[UPDATE] 1-7 1:00PM --
Late last night Betsie Gallardo was released from the prison hospital ward where she had been held for the last week. Wearing street clothes provided by her mother, Betsie was wheeled outside to a waiting car and was finally able to leave behind the shackles, guards, and bars that had been her existence for the last 13 months.
Betsie traveled to a Miami hospice where she will remain until she can be transferred back to Indiana. She is in great spirits, but exhausted from her illness and her recent ordeals.
Pictures of her release are attached above.
"I will offer with every ounce of sincerity I can, that I am deeply sorry about what my daughter did. That had to be a horribly frightening thing and no one deserves to be treated that way."
Jessica Bussert reaches out to Tracy Brown and her family, apologizing for her daughter's vicious attack on the Collier County deputy, which ultimately could have put her in an early grave.
27-year-old Betsie Gallardo (gah-yar-do), who was born HIV positive, bit the deputy while she was intoxicated, breaking Brown's skin.
Shortly after receiving her prison sentence, Gallardo was diagnosed with stage four gallbladder cancer and now, her time is running out.
Supporters and lawmakers advocated for her release on Wednesday, and the Florida Parole Commission agreed to let Gallardo go to a south Florida hospice, under the condition that she will eventually move back to her Indiana home and remain on house arrest.
"I can't wait to see that shackle come off her leg, and I'm going to take her in my arms, and I'm sure we're going to laugh and cry and sing praises and just hold each other," said Bussert.
A representative from the Florida Parole Commission says the commission's decision to release Gallardo should not be interpreted as condoning her behavior, but say their concerns for the public's safety are alleviated because of the severe decline in her health.
Under Florida law, it is a felony for HIV-infected people to knowingly transmit bodily fluids that may infect another person with the virus.
The News Service of Florida
THE CAPITAL, TALLAHASSEE, Jan. 5, 2010 --
A terminally ill Florida inmate born with HIV will be released from prison where she was serving a five-year sentence for biting a sheriff’s deputy, the Florida Parole Commission voted Wednesday.
By a 2-1 vote, the commission voted to grant a medical release to Betsie Gallardo, 27, who was diagnosed earlier this year with stage four cancer and is expected to live only a few more months.
Gallardo’s mother, Jessica Bussert, has been trying to gain release for her daughter, whom she adopted from Haiti 17 years ago, since Gallardo was diagnosed with gall bladder cancer that tests showed in March had spread to her liver, ovaries and other organs.
A firefighter from Lafayette, Ind., Bussert asked commissioners to show compassion by allowing her to take her daughter home. Unable to grant an unconditional release, the commission instead voted to allow Gallardo to be released to a Miami hospice while seeking approval by Indiana corrections officials to return.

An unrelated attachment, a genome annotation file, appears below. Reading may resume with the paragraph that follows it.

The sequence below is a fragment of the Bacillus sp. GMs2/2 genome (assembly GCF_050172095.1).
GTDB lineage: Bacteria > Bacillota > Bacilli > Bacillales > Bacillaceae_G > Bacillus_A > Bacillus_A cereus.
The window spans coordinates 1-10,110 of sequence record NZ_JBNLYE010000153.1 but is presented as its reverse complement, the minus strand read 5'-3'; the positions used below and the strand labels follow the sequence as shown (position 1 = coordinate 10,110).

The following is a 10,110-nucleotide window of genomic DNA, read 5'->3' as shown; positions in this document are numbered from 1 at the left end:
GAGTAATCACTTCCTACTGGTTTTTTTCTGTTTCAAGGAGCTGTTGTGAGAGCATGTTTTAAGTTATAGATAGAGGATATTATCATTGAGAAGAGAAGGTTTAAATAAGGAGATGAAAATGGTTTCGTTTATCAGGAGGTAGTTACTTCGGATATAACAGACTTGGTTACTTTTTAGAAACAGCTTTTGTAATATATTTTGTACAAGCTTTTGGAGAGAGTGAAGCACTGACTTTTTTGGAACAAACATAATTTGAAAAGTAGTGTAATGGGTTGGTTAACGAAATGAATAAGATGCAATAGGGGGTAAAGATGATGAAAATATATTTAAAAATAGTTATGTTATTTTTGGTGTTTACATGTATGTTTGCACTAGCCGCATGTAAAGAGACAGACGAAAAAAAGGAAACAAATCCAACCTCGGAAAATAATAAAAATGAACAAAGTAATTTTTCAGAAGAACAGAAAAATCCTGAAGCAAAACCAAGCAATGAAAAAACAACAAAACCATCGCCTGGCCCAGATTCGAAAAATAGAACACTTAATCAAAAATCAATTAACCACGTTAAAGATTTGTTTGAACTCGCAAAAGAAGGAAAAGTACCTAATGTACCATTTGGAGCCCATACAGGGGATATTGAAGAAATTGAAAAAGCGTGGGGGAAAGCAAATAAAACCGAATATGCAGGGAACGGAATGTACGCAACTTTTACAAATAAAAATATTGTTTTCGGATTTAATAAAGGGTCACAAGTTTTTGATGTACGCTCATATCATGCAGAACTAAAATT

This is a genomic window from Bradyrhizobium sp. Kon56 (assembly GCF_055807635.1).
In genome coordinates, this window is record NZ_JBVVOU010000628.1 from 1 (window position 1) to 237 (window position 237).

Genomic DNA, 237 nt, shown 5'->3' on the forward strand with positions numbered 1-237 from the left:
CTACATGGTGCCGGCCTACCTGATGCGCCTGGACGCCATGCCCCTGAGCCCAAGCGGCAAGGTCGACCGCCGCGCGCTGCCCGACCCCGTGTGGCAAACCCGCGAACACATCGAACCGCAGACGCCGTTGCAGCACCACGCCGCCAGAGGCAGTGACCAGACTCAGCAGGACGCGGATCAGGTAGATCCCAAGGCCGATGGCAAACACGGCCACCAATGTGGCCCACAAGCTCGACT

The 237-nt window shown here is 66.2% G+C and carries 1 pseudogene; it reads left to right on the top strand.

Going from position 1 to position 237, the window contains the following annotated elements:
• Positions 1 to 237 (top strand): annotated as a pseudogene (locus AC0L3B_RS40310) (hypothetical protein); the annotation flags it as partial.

Gallardo was in prison for biting a sheriff’s deputy, breaking the skin and raising fears that the deputy may have been infected with HIV.
“Quite frankly, my daughter should have received a harsh punishment. That is not in question,” Bussert said after the hearing. “The question is should it have been a life sentence and I don’t believe it should. I’m just asking for a few weeks to be with her. I want her last days to be around those who love her.”
The release came over the objections of law enforcement representatives, including the Collier County sheriff’s deputy Gallardo bit while in custody in Naples following an intoxicated encounter with police.
Collier County Deputy Tracy Brown, bitten while restraining Gallardo to keep her from harming others, said in a letter to the commission that her life was turned upside down by the incident.
A mother, Brown said she has been forced to endure painful treatments and the mental anguish of knowing she might have become infected. Though she so far has tested negative, Brown said she’s also concerned about the long-term impact of the treatments themselves.
“I, along with others, suffer like Ms. Gallardo herself has suffered from her illness,” Brown wrote. “For this reason, I offer empathy for her situation and pray that you can feel empathy for my situation.”
Gallardo was arrested in August 2008 in Naples on a charge of child neglect after leaving her boyfriend's child home alone for more than 30 minutes. Prosecutors later dropped the child neglect charges but Gallardo was convicted of battery on a law enforcement officer and resisting arrest with violence.
Florida law makes it a third degree felony for HIV positive defendants to transfer body fluids in the commission of a violent act. Gallardo received the maximum five- year sentence and was scheduled for release in May 2014. She was serving her sentence in Broward Correctional Facility, but last week was moved to a secure area of the Kendall Regional Medical Center.
Several Democratic state lawmakers had taken an interest in the case, and Reps. Hazelle Rogers, D-Lauderdale Lakes, Darryl Rouson, D-St. Petersburg and Daphne Campbell, D-Miami, all urged the panel to grant the woman’s release.
Bussert said her daughter’s actions were indefensible and later offered an apology to Brown, her family and friends.
“From the bottom of my heart, I am sincerely sorry for the pain and suffering my daughter caused them. There is nothing I can do to take that away just like there is nothing I can do to take away my daughter’s cancer.”